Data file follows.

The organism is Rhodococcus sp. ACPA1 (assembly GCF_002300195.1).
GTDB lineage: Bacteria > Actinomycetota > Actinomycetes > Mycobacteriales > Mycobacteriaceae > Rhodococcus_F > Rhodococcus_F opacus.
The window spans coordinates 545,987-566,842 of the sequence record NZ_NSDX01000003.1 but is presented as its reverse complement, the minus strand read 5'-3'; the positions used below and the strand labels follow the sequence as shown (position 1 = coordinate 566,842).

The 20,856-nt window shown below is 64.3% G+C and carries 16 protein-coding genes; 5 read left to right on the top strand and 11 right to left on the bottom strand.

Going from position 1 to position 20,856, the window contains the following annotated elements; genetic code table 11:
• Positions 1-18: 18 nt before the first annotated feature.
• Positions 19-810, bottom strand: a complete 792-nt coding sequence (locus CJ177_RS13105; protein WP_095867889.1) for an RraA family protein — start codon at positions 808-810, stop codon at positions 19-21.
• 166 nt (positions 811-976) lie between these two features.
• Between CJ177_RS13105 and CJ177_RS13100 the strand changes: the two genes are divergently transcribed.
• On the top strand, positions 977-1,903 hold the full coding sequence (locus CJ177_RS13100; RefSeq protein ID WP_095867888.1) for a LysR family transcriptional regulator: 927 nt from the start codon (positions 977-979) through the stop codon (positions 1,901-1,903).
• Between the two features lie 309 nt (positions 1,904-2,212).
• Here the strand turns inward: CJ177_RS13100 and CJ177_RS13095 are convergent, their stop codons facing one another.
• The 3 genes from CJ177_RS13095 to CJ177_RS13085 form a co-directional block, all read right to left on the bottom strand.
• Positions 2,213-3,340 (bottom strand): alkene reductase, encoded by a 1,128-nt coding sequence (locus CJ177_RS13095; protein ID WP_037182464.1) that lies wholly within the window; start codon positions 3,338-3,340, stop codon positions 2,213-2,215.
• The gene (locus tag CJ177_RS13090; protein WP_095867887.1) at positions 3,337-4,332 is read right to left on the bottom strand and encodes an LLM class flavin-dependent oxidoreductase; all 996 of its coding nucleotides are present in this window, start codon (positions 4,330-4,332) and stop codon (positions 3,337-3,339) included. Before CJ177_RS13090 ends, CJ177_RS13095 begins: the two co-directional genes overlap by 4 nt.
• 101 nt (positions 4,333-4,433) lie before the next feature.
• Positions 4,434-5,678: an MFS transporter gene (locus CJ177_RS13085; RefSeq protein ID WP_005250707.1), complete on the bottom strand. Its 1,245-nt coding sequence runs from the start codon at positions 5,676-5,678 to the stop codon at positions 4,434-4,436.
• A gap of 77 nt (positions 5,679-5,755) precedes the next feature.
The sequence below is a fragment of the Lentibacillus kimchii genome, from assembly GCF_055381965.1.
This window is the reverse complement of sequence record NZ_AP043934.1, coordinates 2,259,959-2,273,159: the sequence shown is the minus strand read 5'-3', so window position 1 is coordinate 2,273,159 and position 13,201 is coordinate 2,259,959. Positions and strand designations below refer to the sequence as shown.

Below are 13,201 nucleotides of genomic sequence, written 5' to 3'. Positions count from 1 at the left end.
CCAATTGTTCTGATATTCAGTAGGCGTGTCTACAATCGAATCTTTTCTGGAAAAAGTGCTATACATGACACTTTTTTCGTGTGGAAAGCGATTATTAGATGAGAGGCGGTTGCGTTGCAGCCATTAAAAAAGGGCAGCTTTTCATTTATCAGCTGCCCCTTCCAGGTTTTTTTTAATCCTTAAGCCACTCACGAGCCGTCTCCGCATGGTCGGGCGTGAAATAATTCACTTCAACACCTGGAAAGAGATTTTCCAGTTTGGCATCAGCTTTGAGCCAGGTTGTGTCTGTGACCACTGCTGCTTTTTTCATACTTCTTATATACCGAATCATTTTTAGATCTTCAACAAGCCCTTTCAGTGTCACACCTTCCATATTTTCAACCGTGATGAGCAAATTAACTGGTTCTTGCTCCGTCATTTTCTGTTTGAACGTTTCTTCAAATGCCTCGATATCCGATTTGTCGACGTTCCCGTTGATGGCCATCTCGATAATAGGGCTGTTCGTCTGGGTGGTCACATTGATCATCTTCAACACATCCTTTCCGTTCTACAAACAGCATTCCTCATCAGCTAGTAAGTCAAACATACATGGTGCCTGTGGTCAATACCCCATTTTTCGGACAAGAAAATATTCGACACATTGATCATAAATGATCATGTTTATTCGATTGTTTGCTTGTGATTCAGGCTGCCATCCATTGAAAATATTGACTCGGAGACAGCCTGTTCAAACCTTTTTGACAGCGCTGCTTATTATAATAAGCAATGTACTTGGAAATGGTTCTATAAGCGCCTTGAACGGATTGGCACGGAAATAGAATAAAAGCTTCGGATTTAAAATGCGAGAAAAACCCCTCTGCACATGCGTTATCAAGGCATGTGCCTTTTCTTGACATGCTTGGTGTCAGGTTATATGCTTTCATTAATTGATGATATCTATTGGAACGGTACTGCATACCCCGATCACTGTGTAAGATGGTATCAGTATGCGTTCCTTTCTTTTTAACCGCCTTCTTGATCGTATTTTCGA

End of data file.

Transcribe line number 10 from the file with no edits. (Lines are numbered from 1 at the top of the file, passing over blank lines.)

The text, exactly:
• On the top strand, positions 977-1,903 hold the full coding sequence (locus CJ177_RS13100; RefSeq protein ID WP_095867888.1) for a LysR family transcriptional regulator: 927 nt from the start codon (positions 977-979) through the stop codon (positions 1,901-1,903).